WTO Authorizes Sanctions Against U.S. For Anti-dumping Law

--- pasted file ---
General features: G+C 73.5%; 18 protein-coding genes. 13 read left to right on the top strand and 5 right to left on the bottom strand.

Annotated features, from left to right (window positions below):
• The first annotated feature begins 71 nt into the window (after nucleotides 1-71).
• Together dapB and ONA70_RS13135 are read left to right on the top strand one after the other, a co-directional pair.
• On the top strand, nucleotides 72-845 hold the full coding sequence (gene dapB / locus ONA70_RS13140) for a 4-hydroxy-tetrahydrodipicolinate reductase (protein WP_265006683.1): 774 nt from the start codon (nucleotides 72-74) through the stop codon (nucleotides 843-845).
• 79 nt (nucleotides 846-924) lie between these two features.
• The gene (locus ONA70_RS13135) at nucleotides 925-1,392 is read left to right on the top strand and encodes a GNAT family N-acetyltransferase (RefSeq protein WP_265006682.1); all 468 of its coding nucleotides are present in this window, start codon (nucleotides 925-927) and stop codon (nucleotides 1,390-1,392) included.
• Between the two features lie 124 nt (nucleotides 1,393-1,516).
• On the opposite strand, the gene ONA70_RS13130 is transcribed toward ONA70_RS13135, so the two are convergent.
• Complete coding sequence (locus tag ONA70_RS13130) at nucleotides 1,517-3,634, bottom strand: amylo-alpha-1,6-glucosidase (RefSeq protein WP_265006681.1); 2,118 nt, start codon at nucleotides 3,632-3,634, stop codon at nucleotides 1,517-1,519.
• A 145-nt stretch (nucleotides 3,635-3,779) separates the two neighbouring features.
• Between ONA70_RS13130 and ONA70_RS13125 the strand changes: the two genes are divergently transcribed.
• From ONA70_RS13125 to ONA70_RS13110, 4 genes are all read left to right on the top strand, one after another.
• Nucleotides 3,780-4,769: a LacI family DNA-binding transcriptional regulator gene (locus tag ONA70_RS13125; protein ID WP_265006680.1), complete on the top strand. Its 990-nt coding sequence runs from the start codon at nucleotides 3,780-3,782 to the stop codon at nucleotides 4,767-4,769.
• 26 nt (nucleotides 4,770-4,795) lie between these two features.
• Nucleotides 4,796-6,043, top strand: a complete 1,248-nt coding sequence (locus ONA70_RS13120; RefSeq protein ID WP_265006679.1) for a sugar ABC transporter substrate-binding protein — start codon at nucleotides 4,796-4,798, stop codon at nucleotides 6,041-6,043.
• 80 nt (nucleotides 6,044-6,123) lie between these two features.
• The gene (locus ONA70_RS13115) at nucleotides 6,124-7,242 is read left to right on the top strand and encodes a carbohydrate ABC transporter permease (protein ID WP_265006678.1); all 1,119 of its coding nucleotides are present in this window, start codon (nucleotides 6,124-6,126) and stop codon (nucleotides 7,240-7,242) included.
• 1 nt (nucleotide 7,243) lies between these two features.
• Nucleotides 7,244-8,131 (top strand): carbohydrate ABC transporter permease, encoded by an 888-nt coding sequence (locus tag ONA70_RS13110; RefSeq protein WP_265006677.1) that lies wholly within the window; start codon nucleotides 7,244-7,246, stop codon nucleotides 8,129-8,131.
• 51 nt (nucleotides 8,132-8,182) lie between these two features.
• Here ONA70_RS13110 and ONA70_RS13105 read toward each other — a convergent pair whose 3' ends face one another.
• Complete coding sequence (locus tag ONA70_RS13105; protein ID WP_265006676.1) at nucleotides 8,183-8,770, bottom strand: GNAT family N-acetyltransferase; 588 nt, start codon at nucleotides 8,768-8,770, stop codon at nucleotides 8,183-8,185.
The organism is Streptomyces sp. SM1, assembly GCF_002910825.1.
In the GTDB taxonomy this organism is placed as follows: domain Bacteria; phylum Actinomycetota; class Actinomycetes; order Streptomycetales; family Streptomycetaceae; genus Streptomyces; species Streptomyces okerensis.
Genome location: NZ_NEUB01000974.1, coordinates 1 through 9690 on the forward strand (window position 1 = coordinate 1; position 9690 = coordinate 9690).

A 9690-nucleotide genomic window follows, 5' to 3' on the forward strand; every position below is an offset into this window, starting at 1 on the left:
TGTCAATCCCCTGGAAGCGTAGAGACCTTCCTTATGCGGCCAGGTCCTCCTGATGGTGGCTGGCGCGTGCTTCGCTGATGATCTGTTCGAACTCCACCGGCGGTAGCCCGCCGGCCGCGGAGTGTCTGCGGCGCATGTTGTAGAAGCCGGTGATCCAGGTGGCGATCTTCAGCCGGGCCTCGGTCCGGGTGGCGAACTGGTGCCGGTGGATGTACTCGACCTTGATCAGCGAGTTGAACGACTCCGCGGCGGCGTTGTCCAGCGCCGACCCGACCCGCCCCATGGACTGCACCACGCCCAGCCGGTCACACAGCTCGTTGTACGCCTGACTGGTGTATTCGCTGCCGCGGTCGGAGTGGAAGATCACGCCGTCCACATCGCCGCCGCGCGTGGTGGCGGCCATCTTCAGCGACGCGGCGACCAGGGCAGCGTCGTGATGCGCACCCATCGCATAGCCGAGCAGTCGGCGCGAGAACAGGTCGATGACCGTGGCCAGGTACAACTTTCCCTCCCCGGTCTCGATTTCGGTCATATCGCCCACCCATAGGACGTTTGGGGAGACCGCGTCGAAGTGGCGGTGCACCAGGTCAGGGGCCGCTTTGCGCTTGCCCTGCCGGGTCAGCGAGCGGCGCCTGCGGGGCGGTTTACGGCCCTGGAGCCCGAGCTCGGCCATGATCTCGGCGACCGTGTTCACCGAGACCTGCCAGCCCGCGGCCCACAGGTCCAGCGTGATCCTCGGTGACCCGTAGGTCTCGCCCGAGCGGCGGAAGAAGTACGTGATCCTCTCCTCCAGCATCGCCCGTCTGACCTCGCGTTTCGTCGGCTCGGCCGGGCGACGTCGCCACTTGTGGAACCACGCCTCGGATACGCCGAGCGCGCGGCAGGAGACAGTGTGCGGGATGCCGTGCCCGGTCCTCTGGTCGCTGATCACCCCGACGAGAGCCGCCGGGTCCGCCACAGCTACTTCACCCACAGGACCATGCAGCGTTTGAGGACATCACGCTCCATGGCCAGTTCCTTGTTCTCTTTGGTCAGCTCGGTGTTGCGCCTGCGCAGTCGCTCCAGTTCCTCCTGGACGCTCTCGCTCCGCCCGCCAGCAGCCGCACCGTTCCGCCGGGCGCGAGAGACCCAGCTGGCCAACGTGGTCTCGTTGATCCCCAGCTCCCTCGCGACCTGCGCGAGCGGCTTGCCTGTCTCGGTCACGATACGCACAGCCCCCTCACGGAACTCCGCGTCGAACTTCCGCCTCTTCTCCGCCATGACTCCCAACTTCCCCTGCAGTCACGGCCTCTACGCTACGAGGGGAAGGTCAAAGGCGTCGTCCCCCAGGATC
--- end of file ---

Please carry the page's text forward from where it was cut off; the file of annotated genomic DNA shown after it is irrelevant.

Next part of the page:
By Agence France-Presse The World Trade Organization (WTO) on Aug. 31 authorized the European Union and seven countries to slap millions of dollars worth of sanctions against the United States in retaliation for a U.S. anti-dumping law. The WTO, after seven months of arbitration, announced that the eight trading powers could levy sanctions amounting to 72% of the sums reaped from the offending legislation. The EU and the seven countries -- Brazil, Canada, Chile, India, Japan, Mexico and South Korea -- had complained to the world trade body because Washington had not repealed the legislation -- which the WTO had condemned as incompatible with its rules -- before the deadline of Dec. 27, 2003. The legislation, known as the Byrd amendment after its sponsor Senator Robert Byrd, was approved in October 2000. Under the law, the U.S. government distributes the anti-dumping and anti-subsidies duties to the U.S. companies that allege dumping, or the selling abroad at less than the market price in the domestic market. U.S. companies reaped about $561 million (463.2 million euros) from the law in 2001 and 2002. Reacting to the WTO ruling, the U.S. said it would work with Congress to modify the law but would remain vigilant against unfairly subsidized trade. "The United States will comply with its WTO obligations, and the administration will work closely with Congress to do so in a way that supports American jobs and American workers," said Christopher Padilla, spokesman for the U.S. Trade Representative's office. "Today's determination will not affect the ability of the United States to continue enforcing its trade laws to impose duties on countries that sell unfairly dumped or subsidized products in the U.S. market," he added. Padilla said the Byrd amendment "simply deals with how the funds collected from such duties are disbursed by the Treasury," and added that the WTO agreed with the U.S. position that claims of damage to some countries "were grossly exaggerated." EU Trade Commissioner Pascal Lamy welcomed the WTO decision, noting in a statement: "The Byrd amendment has raised widespread concerns from the outset as evidenced by the large number of complainants in this case. Trade defense instruments are a legitimate tool, but they have to follow WTO rules. It is clear that the Byrd amendment is a WTO-incompatible response to dumping and subsidization and must therefore go." Copyright Agence France-Presse, 2004

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